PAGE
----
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Article ID: 100525 - Last Review: February 20, 2007 - Revision: 2.2

This article was previously published under Q100525
For a Microsoft Windows XP version of this article, see 314470  ( ) .

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The names commonly used for the partitions containing Windows startup and operating system files are for the system and boot partitions, respectively.


System Partition

The system partition refers to the disk volume containing hardware specific files needed to boot Windows (NTLDR, BOOT.INI, and so on). On Intel x86-based machines, it must be a primary partition that has been marked active. On x86 machines, this is always drive 0, the drive the system BIOS searches during system boot for the operating system.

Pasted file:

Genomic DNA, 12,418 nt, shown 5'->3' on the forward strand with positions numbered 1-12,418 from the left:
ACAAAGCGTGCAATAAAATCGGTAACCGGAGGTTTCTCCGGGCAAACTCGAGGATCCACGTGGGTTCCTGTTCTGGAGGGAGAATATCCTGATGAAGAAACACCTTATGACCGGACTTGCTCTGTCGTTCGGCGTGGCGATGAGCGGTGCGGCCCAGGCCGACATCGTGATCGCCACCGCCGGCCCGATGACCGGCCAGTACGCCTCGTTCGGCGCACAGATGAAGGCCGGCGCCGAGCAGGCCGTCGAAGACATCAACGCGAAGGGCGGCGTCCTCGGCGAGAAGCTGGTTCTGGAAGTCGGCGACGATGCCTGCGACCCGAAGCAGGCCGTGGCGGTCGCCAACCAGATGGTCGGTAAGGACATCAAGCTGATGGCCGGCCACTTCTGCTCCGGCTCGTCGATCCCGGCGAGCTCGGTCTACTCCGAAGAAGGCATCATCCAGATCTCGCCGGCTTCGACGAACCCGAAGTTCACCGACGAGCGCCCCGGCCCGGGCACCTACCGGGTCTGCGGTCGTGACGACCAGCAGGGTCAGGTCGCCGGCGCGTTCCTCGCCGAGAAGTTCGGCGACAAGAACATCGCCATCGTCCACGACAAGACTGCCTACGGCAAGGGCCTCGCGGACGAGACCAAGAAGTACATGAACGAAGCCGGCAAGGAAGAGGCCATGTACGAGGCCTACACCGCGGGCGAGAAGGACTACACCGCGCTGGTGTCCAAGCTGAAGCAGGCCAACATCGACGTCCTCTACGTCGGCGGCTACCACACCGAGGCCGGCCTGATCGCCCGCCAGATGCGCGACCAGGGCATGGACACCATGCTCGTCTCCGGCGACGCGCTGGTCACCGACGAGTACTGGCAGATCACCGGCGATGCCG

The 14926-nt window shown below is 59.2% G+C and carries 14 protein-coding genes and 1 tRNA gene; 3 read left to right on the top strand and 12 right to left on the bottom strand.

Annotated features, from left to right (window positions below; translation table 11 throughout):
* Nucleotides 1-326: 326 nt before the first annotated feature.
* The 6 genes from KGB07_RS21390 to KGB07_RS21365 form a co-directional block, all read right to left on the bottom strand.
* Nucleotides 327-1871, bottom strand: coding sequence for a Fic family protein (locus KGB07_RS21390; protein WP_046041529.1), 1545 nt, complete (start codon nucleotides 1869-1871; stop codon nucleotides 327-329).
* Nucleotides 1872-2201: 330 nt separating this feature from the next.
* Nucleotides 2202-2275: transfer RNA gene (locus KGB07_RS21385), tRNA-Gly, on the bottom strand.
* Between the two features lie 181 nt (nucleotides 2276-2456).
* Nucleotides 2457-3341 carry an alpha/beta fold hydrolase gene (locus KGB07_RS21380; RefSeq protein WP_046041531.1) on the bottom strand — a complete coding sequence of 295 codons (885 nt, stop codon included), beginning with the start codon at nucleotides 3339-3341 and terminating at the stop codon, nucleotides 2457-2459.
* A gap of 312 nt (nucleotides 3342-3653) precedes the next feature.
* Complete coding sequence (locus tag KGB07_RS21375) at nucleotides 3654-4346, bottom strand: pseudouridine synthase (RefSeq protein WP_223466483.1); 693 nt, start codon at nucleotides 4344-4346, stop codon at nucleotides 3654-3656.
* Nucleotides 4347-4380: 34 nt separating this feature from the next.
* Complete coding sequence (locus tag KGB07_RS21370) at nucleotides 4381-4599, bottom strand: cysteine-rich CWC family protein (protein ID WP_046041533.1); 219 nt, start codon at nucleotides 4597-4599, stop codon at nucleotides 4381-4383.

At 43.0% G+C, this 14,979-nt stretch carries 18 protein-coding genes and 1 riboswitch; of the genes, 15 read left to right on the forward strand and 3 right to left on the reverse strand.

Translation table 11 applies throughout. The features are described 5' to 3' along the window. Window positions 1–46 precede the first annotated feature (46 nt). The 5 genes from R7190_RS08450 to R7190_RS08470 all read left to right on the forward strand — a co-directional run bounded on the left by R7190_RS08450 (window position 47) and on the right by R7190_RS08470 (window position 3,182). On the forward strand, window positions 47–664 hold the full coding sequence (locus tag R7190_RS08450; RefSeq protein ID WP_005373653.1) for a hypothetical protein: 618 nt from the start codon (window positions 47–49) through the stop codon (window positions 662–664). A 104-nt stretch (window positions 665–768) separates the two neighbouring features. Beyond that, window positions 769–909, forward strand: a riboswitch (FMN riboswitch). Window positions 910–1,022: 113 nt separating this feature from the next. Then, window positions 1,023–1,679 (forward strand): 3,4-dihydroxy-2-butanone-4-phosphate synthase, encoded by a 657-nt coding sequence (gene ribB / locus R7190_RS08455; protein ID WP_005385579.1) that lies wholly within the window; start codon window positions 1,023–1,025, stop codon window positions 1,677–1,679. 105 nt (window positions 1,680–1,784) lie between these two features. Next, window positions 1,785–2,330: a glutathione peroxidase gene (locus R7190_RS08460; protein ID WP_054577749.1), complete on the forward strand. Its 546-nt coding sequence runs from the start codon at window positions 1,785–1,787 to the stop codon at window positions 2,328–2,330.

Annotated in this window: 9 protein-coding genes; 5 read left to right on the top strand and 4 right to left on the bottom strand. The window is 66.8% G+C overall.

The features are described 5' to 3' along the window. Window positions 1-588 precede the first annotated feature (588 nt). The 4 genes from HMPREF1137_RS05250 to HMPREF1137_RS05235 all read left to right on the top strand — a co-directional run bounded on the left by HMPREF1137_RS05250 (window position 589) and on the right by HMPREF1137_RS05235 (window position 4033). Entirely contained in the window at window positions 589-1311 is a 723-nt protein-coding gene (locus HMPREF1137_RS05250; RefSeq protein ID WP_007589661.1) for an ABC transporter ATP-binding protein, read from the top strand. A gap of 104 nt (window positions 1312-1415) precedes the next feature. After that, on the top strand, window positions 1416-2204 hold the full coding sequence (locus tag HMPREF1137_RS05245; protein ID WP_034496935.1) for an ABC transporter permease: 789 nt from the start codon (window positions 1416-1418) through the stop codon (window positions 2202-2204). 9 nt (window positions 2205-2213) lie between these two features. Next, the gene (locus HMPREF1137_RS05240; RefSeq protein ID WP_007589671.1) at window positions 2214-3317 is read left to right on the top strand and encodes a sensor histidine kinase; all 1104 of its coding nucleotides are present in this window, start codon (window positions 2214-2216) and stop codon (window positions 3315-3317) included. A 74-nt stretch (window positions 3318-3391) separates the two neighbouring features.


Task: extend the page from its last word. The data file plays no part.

Boot Partition

The boot partition contains the Windows operating system files (usually \WINNT) and it support files (usually \WINNT\SYSTEM32). It can be the same partition as the system partition.

  • Microsoft Windows 2000 Server
  • Microsoft Windows 2000 Advanced Server
  • Microsoft Windows 2000 Professional Edition
  • Microsoft Windows 2000 Datacenter Server
  • Microsoft Windows NT Advanced Server 3.1
  • Microsoft Windows NT Server 3.5
  • Microsoft Windows NT Server 3.51
  • Microsoft Windows NT Server 4.0 Standard Edition
  • Microsoft Windows NT Workstation 3.1
  • Microsoft Windows NT Workstation 3.5
  • Microsoft Windows NT Workstation 3.51
  • Microsoft Windows NT Workstation 4.0 Developer Edition
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